The White Hotel is a strange novel. The reader often has to wonder if particular passages are dreams, fantasies, or realities. It is the story of a woman named Lisa. We read an erotic poem she has penned. We follow her psychoanalysis and therapy for “sexual hysteria” by Sigmund Freud. We learn of her childhood and a traumatic event during her young years. We see her in a torrid love affair at The White Hotel. Ultimately, we follow her to her very end at Babi Yar.
Millions died at the hands of the Nazis in the real world, but that huge number can be too abstract and unfathomable to process and feel. One person died in a work of fiction, and I was depressed for days.
Even Thomas’s final chapter, in which Lisa and the other fallen are reborn to continue in an afterlife that strangely resembles our own world, did not really lift my spirits back up. Perhaps it is not meant to. Perhaps this final chapter is about us, continuing our lives after tragedy, because that is the only sane choice.
Something inconceivable has happened, but we march on.
Related: Not coming to a theater near you:
22nd Annual Oklahoma Book Award Competition Open
Rilla Askew is Lifetime Achievement Winner
Entry forms for the 22nd Annual Oklahoma Book Awards competition are now available, according to the Oklahoma Center for the Book in the Oklahoma Department of Libraries. The Oklahoma Book Award program is designed to recognize and promote Oklahoma’s working writers as well as outstanding books regarding the state. Entries are being sought in five categories: fiction, non-fiction, poetry, children/young adult, and design/illustration.
To qualify, books must have been published between January 1, 2010, and December 31, 2010. In addition, the author must reside or have resided in Oklahoma, or the book must have an Oklahoma theme. Finalists in each category will be selected and announced in February; winners will be announced at the awards ceremony on April 9, 2011.
In addition to the five categories listed, the Center for the Book presents the Arrell Gibson Lifetime Achievement Award for a body of work contributing to Oklahoma’s literary heritage. This award was named for the Norman, Oklahoma, historian, Arrell Gibson, who served as the first president of the Oklahoma Center for the Book. The 2011 recipient is author Rilla Askew.
Born in Oklahoma’s San Bois Mountains, Askew grew up in Bartlesville and spent her early adulthood in Tahlequah. She moved to New York City to pursue an acting career, but soon turned her efforts to writing. She is the author of several books including The Mercy Seat, nominated for the PEN/Faulkner Award, the Dublin IMPAC Prize, and recipient of both the Oklahoma Book Award and the Western Heritage Award in 1998; Fire In Beulah, winner of the American Book Award and the Myers Book Award; and Harpsong, recipient of the Oklahoma Book Award, the Western Heritage Award, the WILLA Award from Women Writing the West, and the Violet Crown Award from the Writers League of Texas.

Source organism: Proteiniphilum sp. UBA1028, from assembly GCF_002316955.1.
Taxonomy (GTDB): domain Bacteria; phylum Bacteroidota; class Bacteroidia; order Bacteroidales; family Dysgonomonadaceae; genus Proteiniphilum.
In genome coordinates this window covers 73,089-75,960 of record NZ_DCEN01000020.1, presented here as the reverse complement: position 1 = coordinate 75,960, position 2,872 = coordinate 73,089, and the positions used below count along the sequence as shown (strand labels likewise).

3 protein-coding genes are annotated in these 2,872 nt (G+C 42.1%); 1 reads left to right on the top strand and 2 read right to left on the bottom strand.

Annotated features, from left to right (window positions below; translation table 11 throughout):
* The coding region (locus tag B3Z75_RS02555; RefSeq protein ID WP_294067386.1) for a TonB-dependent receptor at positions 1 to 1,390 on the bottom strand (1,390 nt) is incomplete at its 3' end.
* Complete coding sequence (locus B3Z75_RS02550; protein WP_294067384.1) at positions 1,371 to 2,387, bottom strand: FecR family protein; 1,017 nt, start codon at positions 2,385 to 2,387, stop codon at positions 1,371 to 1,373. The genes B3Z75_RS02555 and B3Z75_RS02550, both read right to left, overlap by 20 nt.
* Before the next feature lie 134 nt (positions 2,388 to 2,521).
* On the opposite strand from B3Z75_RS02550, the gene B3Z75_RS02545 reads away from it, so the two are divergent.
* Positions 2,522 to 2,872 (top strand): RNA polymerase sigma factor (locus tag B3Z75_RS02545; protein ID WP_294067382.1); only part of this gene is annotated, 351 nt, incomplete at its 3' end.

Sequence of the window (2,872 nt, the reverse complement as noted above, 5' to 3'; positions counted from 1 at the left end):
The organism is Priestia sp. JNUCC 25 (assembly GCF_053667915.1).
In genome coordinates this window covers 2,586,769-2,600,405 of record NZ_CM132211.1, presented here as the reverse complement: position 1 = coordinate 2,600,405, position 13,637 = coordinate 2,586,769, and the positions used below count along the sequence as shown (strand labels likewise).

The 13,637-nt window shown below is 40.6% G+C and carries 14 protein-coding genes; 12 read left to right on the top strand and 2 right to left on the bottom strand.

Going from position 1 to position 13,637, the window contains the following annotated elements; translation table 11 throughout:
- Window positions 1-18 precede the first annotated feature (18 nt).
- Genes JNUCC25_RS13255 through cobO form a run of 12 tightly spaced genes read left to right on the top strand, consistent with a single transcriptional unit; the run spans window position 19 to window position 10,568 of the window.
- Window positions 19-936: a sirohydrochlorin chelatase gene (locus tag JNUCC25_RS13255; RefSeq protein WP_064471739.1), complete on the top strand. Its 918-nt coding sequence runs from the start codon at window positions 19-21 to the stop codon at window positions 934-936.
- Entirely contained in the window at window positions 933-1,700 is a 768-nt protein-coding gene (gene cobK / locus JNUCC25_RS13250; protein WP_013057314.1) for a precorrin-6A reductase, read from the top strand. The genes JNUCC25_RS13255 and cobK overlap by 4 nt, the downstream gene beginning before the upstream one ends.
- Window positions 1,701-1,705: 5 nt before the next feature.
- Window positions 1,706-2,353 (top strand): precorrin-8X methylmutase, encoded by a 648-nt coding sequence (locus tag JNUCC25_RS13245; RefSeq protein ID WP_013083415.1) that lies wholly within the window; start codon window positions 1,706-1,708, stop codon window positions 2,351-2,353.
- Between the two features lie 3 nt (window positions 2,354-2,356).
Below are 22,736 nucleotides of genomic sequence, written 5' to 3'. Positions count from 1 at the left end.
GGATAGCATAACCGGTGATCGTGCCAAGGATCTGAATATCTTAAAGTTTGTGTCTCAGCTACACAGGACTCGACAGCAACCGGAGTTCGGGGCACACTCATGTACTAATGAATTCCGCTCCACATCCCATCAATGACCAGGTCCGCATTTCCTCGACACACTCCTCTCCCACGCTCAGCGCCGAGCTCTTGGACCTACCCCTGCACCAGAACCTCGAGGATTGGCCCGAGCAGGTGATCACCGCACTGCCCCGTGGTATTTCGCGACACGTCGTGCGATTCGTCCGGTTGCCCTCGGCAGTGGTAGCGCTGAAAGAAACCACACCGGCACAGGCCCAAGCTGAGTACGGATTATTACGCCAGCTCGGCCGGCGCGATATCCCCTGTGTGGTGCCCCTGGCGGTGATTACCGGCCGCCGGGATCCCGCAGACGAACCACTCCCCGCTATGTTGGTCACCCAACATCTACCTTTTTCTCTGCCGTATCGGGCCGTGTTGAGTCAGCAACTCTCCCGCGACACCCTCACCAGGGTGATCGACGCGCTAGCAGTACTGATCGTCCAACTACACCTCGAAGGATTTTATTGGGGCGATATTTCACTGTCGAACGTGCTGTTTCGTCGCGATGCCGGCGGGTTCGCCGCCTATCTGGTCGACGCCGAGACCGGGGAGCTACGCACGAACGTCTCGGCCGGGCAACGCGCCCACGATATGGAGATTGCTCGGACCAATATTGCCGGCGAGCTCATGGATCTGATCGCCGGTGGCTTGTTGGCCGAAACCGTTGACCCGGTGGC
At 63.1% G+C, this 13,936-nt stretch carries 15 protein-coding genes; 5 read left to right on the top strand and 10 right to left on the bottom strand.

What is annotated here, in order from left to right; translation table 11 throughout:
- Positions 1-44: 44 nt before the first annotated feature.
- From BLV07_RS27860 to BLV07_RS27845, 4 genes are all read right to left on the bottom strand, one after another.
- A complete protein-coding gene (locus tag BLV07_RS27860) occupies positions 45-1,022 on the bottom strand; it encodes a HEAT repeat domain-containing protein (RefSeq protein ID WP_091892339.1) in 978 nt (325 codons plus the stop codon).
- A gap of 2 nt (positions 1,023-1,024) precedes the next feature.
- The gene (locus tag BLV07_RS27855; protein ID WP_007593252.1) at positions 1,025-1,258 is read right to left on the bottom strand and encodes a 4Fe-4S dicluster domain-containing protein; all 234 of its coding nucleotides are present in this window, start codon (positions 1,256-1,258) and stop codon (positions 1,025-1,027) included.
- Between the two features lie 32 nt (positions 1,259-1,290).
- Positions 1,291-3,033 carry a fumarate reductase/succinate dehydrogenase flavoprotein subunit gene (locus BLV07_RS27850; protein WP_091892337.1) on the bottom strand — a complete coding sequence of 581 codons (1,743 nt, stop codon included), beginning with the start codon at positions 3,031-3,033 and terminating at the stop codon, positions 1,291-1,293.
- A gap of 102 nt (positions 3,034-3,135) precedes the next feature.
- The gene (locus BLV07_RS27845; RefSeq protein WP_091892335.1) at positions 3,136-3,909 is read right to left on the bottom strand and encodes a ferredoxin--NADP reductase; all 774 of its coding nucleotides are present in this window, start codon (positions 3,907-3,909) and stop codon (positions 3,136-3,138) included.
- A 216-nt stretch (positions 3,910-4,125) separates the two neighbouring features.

Previous Lifetime Achievement Award winners include mystery novelist Tony Hillerman; Librarian of Congress Emeritus Daniel Boorstin; Newbery Award winner Harold Keith; Savoie Lottinville, who served as director of the University of Oklahoma Press for 30 years; Hugo Award winning science fiction writer R.A. Lafferty; Kiowa poet and Pulitzer Prize winning novelist N. Scott Momaday; historian John Hope Franklin; children/young adult author S. E. Hinton; novelist Jack Bickham; author and award- winning reporter Michael Wallis; children’s author Bill Wallace; adult and children’s writer Joyce Carol Thomas; and The University of Oklahoma’s renowned literary journal World Literature Today and its programs. Other winners are Native American poet Joy Harjo; nationally known mystery writer Carolyn Hart; science fiction and fantasy master C.J. Cherryh; noted historian Bob Burke; internationally known Tulsa author and lecturer Clifton Taulbert, and David Dary, well known author and emeritus professor of journalism at the University of Oklahoma. Last year’s recipient was photographer David Fitzgerald.
For more information on the book awards, including submitting entries, visit the website at www.odl.state.ok.us/ocb or contact Connie Armstrong, executive director, Oklahoma Center for the Book, Oklahoma Department of Libraries, 200 NE 18th Street, Oklahoma City, Oklahoma, 73105; or call 1-800-522-8116 toll free statewide. In the Oklahoma City metropolitan area, call 522-3383.
If you want thoughtful discussion of books and other literary related topics, including books in the news, then make The Millions your site to visit. Every time I go there I am amazed at what their feature writers have hit on this week. And the articles are interesting, not condescending bookspeak. They are not fluff either. They actually believe you are a reader and would like to talk to you about reading and authors.
And I even like it after this jab at librarians, (some of us are pretty grim), Reading Just for Pleasure. Perhaps more of a jab at the entire academic dismissal of reading except as something you do for a grade. I hope Chris Graham can forgive, because this librarian does more reading for pleasure than anything else.
So pull up to the computer, or your electronic device of choice and have a conversation with The Millions who read.